The ICT can bring great changes in the library, thus Librarians must be prepared to exploit online resources which can be used to attract patronage. The e-marketing is another great asset in marketing library and information resources.

Bobinson [11] recommended the use of internet as a very good means of advertising library services. He enumerated some great advantages on internet such as eliminating all forms of barriers, another has to do with getting first-hand information, and internet is a time saving device.

The researcher agrees with Morris [7] internet, signs, cartoons and Library website has a great role to play in advertising library resources. Nowadays globalization has overcome any lapses that have to do with marketing of library and information services.

Library marketing is crucial to effective dissemination of information to library users. It doesn’t matter the type of library but how effective the general public uses the information resources, it doesn’t matter how large or small the library is-what is important is to persuade the community members to use the library, the library services, library’s worth to the community, its administration, its staff, and its patrons.

It is important to understand the organization’s mission to produce effective marketing materials that builds the library’s brand and image, drives traffic to its website, and differentiates the library from its competitors. That’s why in this highly competitive industry marketing plays a very vital role.

To achieve the dividends of marketing library and information services, librarians must begin to change their orientation about traditional approach to library services. The satisfaction of user’s wants and needs must be paramount in their heart. Information professionals must understand that it is essential to actively market their products and services.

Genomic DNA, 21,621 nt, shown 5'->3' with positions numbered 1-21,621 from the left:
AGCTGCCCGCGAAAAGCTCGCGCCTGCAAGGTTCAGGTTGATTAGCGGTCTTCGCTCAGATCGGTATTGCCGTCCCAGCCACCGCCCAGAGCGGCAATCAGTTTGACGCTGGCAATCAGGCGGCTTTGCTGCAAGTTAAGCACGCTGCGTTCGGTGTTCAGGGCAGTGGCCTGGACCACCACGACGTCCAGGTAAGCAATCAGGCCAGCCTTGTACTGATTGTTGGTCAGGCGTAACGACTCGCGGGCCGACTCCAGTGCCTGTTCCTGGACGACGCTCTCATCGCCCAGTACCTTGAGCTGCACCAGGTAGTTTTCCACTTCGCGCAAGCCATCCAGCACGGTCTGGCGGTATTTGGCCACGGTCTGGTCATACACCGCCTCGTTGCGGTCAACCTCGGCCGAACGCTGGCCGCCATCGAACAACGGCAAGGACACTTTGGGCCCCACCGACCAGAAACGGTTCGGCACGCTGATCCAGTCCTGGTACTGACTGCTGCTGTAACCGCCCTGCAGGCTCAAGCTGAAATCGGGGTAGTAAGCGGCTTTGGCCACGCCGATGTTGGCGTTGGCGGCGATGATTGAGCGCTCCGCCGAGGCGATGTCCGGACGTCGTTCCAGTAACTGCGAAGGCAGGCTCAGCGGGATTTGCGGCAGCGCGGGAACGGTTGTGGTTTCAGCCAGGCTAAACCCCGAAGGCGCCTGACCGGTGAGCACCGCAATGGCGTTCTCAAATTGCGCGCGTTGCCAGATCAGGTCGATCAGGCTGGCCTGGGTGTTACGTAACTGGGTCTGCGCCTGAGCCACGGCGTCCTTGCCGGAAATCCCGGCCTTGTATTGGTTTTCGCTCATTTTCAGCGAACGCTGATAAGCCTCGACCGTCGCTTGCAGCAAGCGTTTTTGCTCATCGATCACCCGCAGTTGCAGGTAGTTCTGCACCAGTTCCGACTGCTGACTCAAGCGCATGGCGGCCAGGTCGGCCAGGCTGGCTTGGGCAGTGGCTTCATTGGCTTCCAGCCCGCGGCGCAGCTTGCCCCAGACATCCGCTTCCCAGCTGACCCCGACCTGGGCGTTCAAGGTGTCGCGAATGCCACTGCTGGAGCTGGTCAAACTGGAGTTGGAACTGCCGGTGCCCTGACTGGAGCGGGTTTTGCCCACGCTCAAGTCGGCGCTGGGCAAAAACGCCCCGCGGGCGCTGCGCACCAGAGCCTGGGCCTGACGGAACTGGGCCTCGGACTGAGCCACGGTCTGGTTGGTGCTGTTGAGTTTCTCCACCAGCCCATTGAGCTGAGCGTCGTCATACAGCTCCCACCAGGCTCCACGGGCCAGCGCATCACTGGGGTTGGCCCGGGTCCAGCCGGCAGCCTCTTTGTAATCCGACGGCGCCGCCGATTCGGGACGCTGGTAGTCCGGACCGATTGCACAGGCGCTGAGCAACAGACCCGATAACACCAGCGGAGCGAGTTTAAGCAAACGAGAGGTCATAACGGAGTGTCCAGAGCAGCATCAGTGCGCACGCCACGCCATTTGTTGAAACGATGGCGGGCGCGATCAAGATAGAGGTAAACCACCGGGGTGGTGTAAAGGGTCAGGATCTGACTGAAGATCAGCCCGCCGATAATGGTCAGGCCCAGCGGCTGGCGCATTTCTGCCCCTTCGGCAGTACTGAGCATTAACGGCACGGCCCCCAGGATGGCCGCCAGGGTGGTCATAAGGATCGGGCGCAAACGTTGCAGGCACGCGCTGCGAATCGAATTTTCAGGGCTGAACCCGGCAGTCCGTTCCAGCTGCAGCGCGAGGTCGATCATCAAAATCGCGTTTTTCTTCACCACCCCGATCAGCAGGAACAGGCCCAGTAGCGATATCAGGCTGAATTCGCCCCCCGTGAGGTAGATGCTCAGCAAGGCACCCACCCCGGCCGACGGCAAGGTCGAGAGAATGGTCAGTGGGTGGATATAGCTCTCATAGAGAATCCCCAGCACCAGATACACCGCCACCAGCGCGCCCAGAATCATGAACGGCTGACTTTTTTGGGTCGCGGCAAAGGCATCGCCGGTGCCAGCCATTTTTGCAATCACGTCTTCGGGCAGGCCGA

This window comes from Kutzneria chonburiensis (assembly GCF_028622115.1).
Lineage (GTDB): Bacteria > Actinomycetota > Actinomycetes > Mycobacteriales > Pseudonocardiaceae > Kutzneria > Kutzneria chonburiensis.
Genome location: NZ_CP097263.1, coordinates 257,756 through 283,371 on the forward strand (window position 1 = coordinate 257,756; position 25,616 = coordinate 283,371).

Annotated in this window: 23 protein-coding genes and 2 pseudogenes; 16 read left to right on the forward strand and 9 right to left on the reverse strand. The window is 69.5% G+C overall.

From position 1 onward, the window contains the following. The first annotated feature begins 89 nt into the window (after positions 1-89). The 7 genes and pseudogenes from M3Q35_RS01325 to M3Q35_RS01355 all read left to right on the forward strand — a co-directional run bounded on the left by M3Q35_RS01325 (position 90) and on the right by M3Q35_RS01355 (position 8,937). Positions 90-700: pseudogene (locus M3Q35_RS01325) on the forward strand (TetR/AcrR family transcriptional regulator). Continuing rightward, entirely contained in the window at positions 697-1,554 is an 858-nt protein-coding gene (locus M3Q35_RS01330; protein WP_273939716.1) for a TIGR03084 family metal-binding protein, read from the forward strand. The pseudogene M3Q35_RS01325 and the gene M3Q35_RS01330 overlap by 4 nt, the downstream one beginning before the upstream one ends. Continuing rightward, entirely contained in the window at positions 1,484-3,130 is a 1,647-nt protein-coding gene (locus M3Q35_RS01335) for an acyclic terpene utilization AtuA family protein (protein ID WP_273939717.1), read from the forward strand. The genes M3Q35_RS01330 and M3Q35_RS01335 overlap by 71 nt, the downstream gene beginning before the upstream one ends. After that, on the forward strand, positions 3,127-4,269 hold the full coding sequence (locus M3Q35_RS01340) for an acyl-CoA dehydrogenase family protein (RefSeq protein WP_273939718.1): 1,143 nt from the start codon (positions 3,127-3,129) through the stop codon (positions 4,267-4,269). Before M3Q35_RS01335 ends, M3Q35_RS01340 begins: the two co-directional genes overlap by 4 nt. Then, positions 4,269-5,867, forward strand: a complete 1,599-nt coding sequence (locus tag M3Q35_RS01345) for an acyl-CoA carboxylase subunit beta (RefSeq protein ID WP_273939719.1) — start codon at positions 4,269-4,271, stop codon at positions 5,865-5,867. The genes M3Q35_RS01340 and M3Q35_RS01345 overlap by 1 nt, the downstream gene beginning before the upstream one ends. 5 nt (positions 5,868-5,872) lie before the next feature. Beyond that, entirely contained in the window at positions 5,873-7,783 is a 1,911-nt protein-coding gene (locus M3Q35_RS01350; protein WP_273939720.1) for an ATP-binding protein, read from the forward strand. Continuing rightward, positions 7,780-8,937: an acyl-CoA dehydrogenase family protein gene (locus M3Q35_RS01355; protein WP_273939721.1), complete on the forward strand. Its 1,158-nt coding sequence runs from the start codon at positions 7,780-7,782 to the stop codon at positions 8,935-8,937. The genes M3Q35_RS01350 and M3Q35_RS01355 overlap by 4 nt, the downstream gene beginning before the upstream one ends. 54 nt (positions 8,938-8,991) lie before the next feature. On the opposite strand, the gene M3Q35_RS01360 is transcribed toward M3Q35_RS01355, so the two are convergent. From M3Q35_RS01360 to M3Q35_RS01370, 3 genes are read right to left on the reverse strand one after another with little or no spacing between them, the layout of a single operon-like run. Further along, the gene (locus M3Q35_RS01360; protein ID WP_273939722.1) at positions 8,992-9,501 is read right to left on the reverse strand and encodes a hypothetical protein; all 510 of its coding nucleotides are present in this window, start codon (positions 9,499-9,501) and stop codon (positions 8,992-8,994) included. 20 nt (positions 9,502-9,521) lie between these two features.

In order to effectively apply the five laws, Bhatt [10] said that libraries and information centers must adopt marketing tools as follow:

Channels of communication

Rowley [3] divided communication channels into personal and non-personal. Personal communication channels are those in which two or more people communicate, through the use of words of mouth as the primary means of communication. Non-personal communication channels include TV, radio, posters, newspapers, emailing, bill boards, sign post, e-bill boards, websites, and other online resources. According to Sheila [12].” The library as a medium for the communication of information is a failure if it cannot communicate its own potential value to its community members”.

Atmospheric condition

The term according to Philip Kotler [4] who defines atmospherics as "the designing of buying and consuming environments in a manner calculated to produce specific cognitive and/or emotional effects on the target market." In other words, the working condition of our libraries, library structures and facilities, appearance of library staff, lights condition, conduciveness, sanitation, etc. All these are what constitute atmosphere and they must be healthy and suitable for effective learning and reading. Atmospheric considerations are often neglected in many library and information centers. It is not always a matter of extra cost but simply a matter of properly arrange and labeling of important areas in the library, this can be done by placing of relevant guides or labels to direct the patrons to the appropriate places of their interest, etc. This according to Kotler may help in attracting and sustaining users.

Medium of advertisement

Advertising is an important aspect of promoting library product and services. A library can advertise its products and services in scholarly journals, newsletters, radio, television, websites, faculty board meetings, and orientation organized for fresh students, staff induction program etc. Advertisements help in image-building. They can be in a short message, or staff can write long articles on new and existing library services. Librarians can appear on local radio and TV, highlighting the new role the libraries play in the present era [13]. There are a variety of ways of advertising online. Traditional print advertisements include brochures, pamphlets, newspaper advertisements, etc.


Leaflets include guides to the library and its special collections, Web guides, Reading list on ICT, and so on. Other brochures can be kept in the library at a convenient location where they would attract anyone who enters the library.


Posters offer good visual communication. They can draw attention when displayed at prominent locations and provide brief information about an event, service, resources etc. Old and defaced posters should be replaced on a regular basis.


The library can convey information about new acquisitions, new services, events and activities, fee changes, etc. Information regarding library can be included to convey a message to readers about the alertness of the library in updating and communicating small but important pieces of information. In fact, they are an excellent marketing tool because they list all the activities of a library. With ICT facilities in the library, an e-newsletter can be produced. The electronic version of the newsletter can also be included on the library website.